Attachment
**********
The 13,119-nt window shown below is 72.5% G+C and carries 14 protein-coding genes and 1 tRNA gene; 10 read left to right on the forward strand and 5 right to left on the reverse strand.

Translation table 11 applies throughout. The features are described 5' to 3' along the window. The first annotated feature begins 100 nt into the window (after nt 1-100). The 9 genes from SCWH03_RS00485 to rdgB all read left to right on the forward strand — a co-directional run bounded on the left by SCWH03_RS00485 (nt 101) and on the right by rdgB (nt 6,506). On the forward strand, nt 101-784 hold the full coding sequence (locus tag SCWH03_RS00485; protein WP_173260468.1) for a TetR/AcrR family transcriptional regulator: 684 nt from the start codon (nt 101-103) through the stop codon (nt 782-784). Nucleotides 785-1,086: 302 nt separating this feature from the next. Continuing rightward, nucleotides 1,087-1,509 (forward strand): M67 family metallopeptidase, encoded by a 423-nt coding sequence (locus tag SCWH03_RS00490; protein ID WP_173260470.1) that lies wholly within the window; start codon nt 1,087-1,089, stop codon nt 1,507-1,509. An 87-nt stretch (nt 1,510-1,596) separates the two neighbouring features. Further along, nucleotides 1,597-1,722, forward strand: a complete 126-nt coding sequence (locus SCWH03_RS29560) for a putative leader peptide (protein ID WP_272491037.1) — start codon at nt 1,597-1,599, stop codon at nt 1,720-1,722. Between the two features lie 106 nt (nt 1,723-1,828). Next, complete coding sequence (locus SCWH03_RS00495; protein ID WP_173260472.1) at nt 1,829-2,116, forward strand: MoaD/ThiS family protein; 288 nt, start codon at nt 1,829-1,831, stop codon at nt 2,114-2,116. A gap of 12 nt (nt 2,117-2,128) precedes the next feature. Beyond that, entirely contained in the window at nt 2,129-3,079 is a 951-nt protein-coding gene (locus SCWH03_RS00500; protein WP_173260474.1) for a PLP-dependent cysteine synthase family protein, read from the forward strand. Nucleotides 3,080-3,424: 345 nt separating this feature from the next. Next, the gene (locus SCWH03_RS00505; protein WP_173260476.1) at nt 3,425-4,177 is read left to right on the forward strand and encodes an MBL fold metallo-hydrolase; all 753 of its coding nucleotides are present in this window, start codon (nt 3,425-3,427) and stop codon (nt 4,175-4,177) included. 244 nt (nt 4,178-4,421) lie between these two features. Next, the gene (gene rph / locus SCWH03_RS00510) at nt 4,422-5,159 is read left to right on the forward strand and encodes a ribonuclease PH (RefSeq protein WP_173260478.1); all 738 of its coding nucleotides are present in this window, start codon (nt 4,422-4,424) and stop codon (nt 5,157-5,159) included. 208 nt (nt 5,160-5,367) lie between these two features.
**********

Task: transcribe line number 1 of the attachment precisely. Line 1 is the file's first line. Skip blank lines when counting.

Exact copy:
The 13,119-nt window shown below is 72.5% G+C and carries 14 protein-coding genes and 1 tRNA gene; 10 read left to right on the forward strand and 5 right to left on the reverse strand.